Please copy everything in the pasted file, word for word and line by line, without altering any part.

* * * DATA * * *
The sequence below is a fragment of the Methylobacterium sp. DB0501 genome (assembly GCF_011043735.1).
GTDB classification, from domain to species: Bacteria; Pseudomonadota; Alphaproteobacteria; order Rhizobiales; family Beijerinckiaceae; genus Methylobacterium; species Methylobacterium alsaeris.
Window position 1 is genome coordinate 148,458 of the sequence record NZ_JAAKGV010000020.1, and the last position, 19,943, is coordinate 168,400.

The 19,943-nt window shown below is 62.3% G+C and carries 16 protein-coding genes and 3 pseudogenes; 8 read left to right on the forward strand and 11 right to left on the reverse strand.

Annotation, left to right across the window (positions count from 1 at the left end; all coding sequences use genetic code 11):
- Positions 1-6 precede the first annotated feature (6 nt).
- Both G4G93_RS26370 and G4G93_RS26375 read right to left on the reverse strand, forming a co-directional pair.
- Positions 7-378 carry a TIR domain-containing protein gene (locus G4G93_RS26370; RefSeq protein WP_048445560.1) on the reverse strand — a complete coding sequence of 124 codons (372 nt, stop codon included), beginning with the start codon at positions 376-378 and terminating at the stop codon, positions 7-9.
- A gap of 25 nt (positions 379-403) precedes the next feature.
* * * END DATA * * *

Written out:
The sequence below is a fragment of the Methylobacterium sp. DB0501 genome (assembly GCF_011043735.1).
GTDB classification, from domain to species: Bacteria; Pseudomonadota; Alphaproteobacteria; order Rhizobiales; family Beijerinckiaceae; genus Methylobacterium; species Methylobacterium alsaeris.
Window position 1 is genome coordinate 148,458 of the sequence record NZ_JAAKGV010000020.1, and the last position, 19,943, is coordinate 168,400.

The 19,943-nt window shown below is 62.3% G+C and carries 16 protein-coding genes and 3 pseudogenes; 8 read left to right on the forward strand and 11 right to left on the reverse strand.

Annotation, left to right across the window (positions count from 1 at the left end; all coding sequences use genetic code 11):
- Positions 1-6 precede the first annotated feature (6 nt).
- Both G4G93_RS26370 and G4G93_RS26375 read right to left on the reverse strand, forming a co-directional pair.
- Positions 7-378 carry a TIR domain-containing protein gene (locus G4G93_RS26370; RefSeq protein WP_048445560.1) on the reverse strand — a complete coding sequence of 124 codons (372 nt, stop codon included), beginning with the start codon at positions 376-378 and terminating at the stop codon, positions 7-9.
- A gap of 25 nt (positions 379-403) precedes the next feature.